William H. Schorling, a shareholder and Executive Committee member of the Bankruptcy and Creditors' Rights Section at Buchanan Ingersoll & Rooney's Philadelphia office, was quoted in a June 9, 2009, article published by The Distressed Debt Report. The article, titled "Special Purpose Entities' Bid For Freedom," discussed how General Growth Properties (GGP) recently sent shock waves through the securitized debt world when it dragged most of the special purposed entities (SPEs) that financed its shopping mall empire into bankruptcy along with the parent company.

According to the article, "Outraged creditors are fighting back. … A court hearing scheduled for June 17 may determine whether their efforts to remove certain SPEs from the bankruptcy proceedings will succeed."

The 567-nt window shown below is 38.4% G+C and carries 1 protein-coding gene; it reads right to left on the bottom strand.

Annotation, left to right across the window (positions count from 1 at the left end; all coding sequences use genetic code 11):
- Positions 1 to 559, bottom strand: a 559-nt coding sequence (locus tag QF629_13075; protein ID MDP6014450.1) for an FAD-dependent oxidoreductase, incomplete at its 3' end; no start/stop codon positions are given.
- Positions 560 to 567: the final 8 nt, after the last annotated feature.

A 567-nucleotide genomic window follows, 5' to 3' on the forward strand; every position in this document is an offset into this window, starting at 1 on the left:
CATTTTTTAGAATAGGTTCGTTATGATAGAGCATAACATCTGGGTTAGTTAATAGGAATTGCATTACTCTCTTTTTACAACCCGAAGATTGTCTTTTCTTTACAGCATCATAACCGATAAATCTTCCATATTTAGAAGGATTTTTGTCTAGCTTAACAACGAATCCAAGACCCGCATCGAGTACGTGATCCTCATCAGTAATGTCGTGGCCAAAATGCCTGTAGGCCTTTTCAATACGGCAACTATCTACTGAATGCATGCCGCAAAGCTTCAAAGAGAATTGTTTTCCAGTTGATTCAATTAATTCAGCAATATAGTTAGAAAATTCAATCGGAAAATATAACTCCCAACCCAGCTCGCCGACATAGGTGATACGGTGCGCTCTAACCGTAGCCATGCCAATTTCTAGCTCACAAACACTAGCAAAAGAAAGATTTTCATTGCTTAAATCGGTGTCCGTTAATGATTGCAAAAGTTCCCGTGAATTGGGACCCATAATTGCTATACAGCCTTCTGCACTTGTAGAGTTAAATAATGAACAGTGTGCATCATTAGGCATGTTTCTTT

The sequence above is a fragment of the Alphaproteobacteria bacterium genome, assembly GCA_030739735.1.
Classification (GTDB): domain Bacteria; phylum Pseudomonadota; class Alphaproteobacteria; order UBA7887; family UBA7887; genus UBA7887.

One such creditor, FRM Funding Co., in a May 29 motion, claimed that the "bankruptcy filing related to Fox River Mall in Appleton, Wis., which generated $9 million in free cash flow in 2008 after meeting debt service payments and operating expenses, was never properly authorized," explained the article. However, "FRM did not challenge the independent directors' vote in favor of the bankruptcy filing."

Schorling weighed in on the issue, explaining that Delaware law charges directors with a fiduciary duty to shareholders, not creditors. "All the fancy language that says independent directors of an SPE owe an obligation to some third party?" he said. "I am sure that works."

The article went on to say that "Schorling, who never faced the decision to file for bankruptcy when he was the independent director of an SPE unrelated to GGP, said that the duty to the equity owner comes foremost in his mind, especially if the SPE is solvent."

Schorling said that public policy considerations may be the best argument of all. "The courts ought not to upset understanding and practice in the commercial markets," he said. "It will raise borrowing costs throughout the industry."